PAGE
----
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So, Christmas is coming again, huh? I was just remarking to my EfM group last night that I don't think I've experienced a single Christmas where I wasn't either a teacher or a student. Or if I did, I was probably a very new parent at the time. So at the time when I hear others talking about how they've done all their shopping already, or are at very least finishing it up, I'm in the midst of end-of-the-quarter/semester frenzy. "Soon..." I will quietly reassure myself. "Soon, I will be finished with what I'm working on, and will be able to turn my attention to the holidays."

But at the point when I am finally able to do that, some two weeks out from Christmas, all the ads are urging me to check out some "last minute gift ideas".

Last minute? No, this is hardly last minute--and believe me, I've done last minute! I've shopped on Christmas Eve more times than I can count. But still, those messages are out there, gently scolding me for not getting started sooner. (They have to do it "gently", of course, because they still want me to buy stuff).

And I say back to those messages, maybe not gently, but quietly, "Bite me."

The season of Advent is about waiting and preparing. The pre-Christmas frenzy of consumerism is about preparing, in rushing around, getting ready for the big day sense, but Advent is about preparing our hearts. I say this, not just to you, the readers, but as a way of reminding myself.

The liturgical season of Advent started yesterday, and I decided that this year, for the first time, we are going to do a nightly Advent ritual. I have always liked the idea of family rituals, but have never made a serious effort to start one and stick with it. Given the diversity of our family, though, I can't just take a pre-packaged ritual "off the shelf", but pretty much have to make one up.

I was raised Catholic, and am now Episcopalian. Demetrius was raised by Evangelical parents, but does not practice any faith tradition now (except, in a tongue-in-cheek way, the Church of the Restful Sabbath.) He appreciates hearing people share their stories from the journey. Humans are united in their search for meaning, wanting to make sense of the big picture, find reason for hope in dark times...

Son in Ohio, now 13, has been an "unbeliever" to some degree or another, almost from birth. His unbelief seems to be in inverse proportion to his perception that others to convince him to believe something, so I never push. But he's watched things like National Geographic Channel's Science of the Bible. We've talked, over the years, about the various "holidays of light" that are celebrated at this literally dark time of year. And we've talked about how there are some stories that are "true on the inside", whether or not one believes they are true on the outside, i.e., actually happened.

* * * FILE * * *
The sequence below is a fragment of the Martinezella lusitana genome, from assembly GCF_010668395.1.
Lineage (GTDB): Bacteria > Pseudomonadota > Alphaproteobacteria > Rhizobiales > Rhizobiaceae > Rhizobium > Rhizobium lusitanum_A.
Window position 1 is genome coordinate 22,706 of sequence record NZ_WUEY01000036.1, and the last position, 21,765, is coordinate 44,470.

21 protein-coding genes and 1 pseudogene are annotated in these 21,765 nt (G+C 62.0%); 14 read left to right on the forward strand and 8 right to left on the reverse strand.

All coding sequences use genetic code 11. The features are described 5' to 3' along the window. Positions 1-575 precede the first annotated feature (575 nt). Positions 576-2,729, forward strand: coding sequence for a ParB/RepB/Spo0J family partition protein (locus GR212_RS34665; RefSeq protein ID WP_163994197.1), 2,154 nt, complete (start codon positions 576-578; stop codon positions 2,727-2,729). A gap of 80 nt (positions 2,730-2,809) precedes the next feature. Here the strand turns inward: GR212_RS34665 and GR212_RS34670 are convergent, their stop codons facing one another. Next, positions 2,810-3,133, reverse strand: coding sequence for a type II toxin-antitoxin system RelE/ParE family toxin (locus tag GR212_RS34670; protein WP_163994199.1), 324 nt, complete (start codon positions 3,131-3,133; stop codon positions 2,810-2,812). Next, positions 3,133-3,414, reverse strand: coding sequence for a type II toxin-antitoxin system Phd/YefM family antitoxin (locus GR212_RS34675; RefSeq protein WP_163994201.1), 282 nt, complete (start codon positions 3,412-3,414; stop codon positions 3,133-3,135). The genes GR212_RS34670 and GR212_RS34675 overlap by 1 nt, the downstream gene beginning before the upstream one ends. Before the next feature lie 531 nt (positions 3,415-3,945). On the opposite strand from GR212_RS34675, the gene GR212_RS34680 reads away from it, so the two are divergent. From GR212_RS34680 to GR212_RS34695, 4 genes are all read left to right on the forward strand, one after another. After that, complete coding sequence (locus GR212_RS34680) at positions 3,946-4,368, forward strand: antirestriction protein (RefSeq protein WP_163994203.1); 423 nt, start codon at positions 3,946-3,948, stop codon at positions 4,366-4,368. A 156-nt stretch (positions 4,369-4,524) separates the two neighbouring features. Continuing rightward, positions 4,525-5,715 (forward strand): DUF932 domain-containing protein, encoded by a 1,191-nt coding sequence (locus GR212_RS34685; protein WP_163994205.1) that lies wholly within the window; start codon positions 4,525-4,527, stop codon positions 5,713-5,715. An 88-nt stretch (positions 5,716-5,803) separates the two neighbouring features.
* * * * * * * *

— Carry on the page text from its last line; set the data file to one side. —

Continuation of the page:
Daughter in Ohio, 11, has always been more religiously oriented than her brother. She doesn't attend Sunday school, but has been part of a church children's choir for 4 years. It's at a different church than the one I attend, which is kind of a hassle, I guess. In a perfect world, maybe our family would have a common place of worship. But  it feels right to give everyone the space to do what best feeds their spirit/soul. I finally found a church that feels like "home" to me, but it's not the church that has the children's choir for my daughter, so we split our time between the two.

Yesterday was the first Sunday of the month, so she sang with her choir group:

Light one candle for hope, One bright candle for hope.
He brings hope to every heart, He comes, He comes...

Whether or not you believe that the biblical story of Jesus "really happened", there is something universal about the "hope in a dark time" theme at this time of year. That's one of the things I said last night as we lit the first candle on our makeshift Advent wreath. And I read part of the nativity story in Luke, emphasizing this verse:

But Mary treasured all these things, pondering them in her heart.

And I said, whatever we believe, or don't believe, I think it's important at this busy, sometimes sensory-overloading time of year, to take time to ponder.

Originally posted to Renee in Ohio on Mon Dec 04, 2006 at 08:07 AM PST.

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Comment Preferences

  •  P.S. (16+ / 0-)

    By the way, the quarter is not yet over--I still have to put finishing touches on an exam and grade some papers today. And I guess I need to run to the grocery store, because Demetrius is on a tight deadline and probably won't be able to get out. So I don't know yet what poem or song or piece of writing we will be pondering when we light our candle tonight, and am open to suggestions. ;)

    •  Hope and vigilance... (2+ / 0-)
      Recommended by:
      joynow, epcraig

      Advent is also a time for watchful waiting -- preparing ourselves for the coming of salvation.  To me, this means trying to get our acts together -- respecting ourselves; loving each other; protecting our environment.

      Good luck with the end of the quarter.  I totally empathize.  My students are hitting the busiest time of their semester -- and my life will get a bit crazy before the holidays.